Following better than expected trading, Next has upgraded guidance for the full year.
Sales guidance has increased from 1.7% to 3.6% growth, while profits are expected to be £10m ahead of previous expectations at £725m.
The shares rose 6.7% following the announcement.
Next's in-store sales are still going backwards, but overall sales are in positive territory. That's not something every retailer on the high street is managing.
That's because the company's own online business continues to grow rapidly. Next was able to capitalise on the shift to online shopping, thanks to its history as a catalogue company. Distribution infrastructure was already in place, and could be fired up quickly when e-commerce came knocking. These days it sells other third party brands on the site too, which boosts sales further.
Interestingly, around half of online sales completed through click and collect, and over 80% of orders returned in store. That means Next still sees a place for bricks and mortar, and is behind its strategy to keep opening new shops.
New leases are typically short, providing extra flexibility, while management stress testing suggests that even if in-store sales continue to plummet, Next will remain a comfortably cash-generative business. The success of that model leans on Next's ability to negotiate cheaper rents, and so far the group's proven adept at securing favourable terms from landlords, but there's no guarantee this will continue.
Customers also benefit from Next's finance business, which offers a buy today, pay tomorrow, model, and charges interest for the privilege. Interest income is growing steadily, and provides an extra layer of revenue that sets it apart from other clothing retailers.
The shareholder returns policy also strikes us as sensible, and reinforces our view of Next as one of the UK's better-run retailers.
It seeks to allocate surplus cash flexibly and efficiently. This means buying back its own stock when management believe it worthwhile, and paying special dividends when the price is judged to be too high for buybacks. Buybacks are the current preferred option - although the stock still offers a prospective yield of 3% next year.
The shares trade on 12.3 times expected earnings, almost bang in line with their long-term average.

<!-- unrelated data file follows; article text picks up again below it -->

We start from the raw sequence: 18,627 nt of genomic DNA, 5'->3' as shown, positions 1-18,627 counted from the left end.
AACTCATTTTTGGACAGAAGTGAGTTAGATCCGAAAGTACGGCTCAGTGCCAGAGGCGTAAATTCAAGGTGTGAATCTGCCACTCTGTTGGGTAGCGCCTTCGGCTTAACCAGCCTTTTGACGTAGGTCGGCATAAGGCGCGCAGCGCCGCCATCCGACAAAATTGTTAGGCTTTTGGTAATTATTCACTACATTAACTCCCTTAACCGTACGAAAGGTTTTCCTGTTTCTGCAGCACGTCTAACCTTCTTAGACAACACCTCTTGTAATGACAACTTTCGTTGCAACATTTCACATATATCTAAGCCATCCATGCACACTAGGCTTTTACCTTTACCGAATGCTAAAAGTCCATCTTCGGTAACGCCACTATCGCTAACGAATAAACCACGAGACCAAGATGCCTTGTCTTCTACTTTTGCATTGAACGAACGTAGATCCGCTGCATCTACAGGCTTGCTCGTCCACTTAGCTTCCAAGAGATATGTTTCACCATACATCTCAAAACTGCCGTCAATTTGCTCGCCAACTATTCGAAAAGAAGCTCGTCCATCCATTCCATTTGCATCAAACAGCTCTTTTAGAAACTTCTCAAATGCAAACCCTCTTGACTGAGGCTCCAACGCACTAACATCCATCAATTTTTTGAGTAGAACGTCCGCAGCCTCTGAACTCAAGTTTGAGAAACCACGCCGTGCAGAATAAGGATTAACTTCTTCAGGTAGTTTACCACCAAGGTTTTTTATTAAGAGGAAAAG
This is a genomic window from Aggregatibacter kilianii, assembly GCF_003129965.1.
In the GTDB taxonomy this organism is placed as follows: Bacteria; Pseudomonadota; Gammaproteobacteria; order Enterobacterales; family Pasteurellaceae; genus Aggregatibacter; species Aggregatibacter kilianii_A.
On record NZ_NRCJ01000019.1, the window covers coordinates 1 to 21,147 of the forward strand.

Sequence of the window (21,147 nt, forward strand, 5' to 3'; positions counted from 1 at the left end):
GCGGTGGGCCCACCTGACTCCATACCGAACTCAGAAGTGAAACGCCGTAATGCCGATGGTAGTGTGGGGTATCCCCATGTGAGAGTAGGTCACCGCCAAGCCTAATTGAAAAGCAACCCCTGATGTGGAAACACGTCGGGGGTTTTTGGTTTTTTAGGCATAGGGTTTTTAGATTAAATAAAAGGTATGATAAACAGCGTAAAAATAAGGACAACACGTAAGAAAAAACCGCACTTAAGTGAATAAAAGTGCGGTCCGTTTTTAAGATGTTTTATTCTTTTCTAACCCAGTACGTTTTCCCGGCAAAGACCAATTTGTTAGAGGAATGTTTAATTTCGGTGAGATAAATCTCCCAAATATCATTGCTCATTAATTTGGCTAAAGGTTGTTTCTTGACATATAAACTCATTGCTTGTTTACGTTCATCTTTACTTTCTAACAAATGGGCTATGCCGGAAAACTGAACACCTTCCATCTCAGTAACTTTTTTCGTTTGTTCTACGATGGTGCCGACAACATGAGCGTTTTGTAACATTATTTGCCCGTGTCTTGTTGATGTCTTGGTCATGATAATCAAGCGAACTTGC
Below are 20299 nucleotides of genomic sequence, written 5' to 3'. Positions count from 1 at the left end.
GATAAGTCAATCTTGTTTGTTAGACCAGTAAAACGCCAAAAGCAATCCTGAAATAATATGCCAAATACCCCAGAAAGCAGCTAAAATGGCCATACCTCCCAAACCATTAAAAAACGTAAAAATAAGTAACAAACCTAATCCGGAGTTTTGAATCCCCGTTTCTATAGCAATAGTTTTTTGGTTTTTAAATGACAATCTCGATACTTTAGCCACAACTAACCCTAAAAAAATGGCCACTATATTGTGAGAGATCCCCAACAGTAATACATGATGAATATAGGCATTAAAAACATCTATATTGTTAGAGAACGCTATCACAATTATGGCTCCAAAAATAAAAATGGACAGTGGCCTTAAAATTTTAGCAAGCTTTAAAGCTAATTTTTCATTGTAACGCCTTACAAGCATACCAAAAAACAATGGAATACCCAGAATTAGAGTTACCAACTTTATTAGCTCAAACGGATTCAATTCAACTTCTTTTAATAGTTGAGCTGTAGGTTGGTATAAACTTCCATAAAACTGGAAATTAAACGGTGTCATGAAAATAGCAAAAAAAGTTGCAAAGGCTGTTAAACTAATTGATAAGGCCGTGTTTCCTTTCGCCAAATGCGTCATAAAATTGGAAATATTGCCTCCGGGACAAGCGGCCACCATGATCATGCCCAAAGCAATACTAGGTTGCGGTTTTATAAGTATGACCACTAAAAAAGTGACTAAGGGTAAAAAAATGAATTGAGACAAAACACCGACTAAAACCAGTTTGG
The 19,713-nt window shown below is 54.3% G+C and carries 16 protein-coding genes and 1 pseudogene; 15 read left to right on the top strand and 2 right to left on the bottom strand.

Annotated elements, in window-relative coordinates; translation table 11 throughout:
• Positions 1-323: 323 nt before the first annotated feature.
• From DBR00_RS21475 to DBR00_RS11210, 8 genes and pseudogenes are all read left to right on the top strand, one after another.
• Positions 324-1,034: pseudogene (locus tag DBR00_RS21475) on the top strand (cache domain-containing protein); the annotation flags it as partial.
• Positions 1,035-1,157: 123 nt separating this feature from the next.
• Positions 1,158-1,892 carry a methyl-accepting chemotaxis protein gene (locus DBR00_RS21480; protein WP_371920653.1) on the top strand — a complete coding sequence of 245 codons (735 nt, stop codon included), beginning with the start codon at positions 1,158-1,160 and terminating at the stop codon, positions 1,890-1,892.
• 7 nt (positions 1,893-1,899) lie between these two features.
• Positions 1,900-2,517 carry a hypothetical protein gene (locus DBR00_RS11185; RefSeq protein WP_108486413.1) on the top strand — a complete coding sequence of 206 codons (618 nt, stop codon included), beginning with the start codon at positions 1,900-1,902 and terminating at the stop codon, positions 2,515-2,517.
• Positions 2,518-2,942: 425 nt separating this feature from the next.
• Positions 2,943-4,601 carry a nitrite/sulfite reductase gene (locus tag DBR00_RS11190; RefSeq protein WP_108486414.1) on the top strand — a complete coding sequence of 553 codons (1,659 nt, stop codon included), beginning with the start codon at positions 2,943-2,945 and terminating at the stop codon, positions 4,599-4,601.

Second quarter trading details
Within retail stores, full price sales declined 4.2% in the second quarter, and in-store sales are now thought to decline a total of 5.1% over the year, rather than 8.5% as previously thought.
The online division grew strongly, with full price sales increasing 12%. By the end of the year, these are expected to improve a total of 11%.
Interest income from Next's credit business also rose -up 8.3% - although growth this was below the 11.4% increase in Q1.
An improvement to total full price sales was driven by a less stock being discounted, as well as positive improvements to organic trading trends in May and June. Including the impact of marked-down items, total group sales were up 3.8%.
Earnings per share at the end of the year is now due to be 457.9p, compared to a previous expectation of 450.1p.
Next has completed £280m of its £300m share buyback programme.
Half year results are expected on 19 September 2019.
Unless otherwise stated estimates, including prospective yields, are a consensus of analyst forecasts provided by Thomson Reuters. These estimates are not a reliable indicator of future performance. Yields are variable and not guaranteed. Investments rise and fall in value so investors could make a loss.
This article is not advice or a recommendation to buy, sell or hold any investment. No view is given on the present or future value or price of any investment, and investors should form their own view on any proposed investment. This article has not been prepared in accordance with legal requirements designed to promote the independence of investment research and is considered a marketing communication. Non-independent research is not subject to FCA rules prohibiting dealing ahead of research, however HL has put controls in place (including dealing restrictions, physical and information barriers) to manage potential conflicts of interest presented by such dealing. Please see our full non-independent research for more information.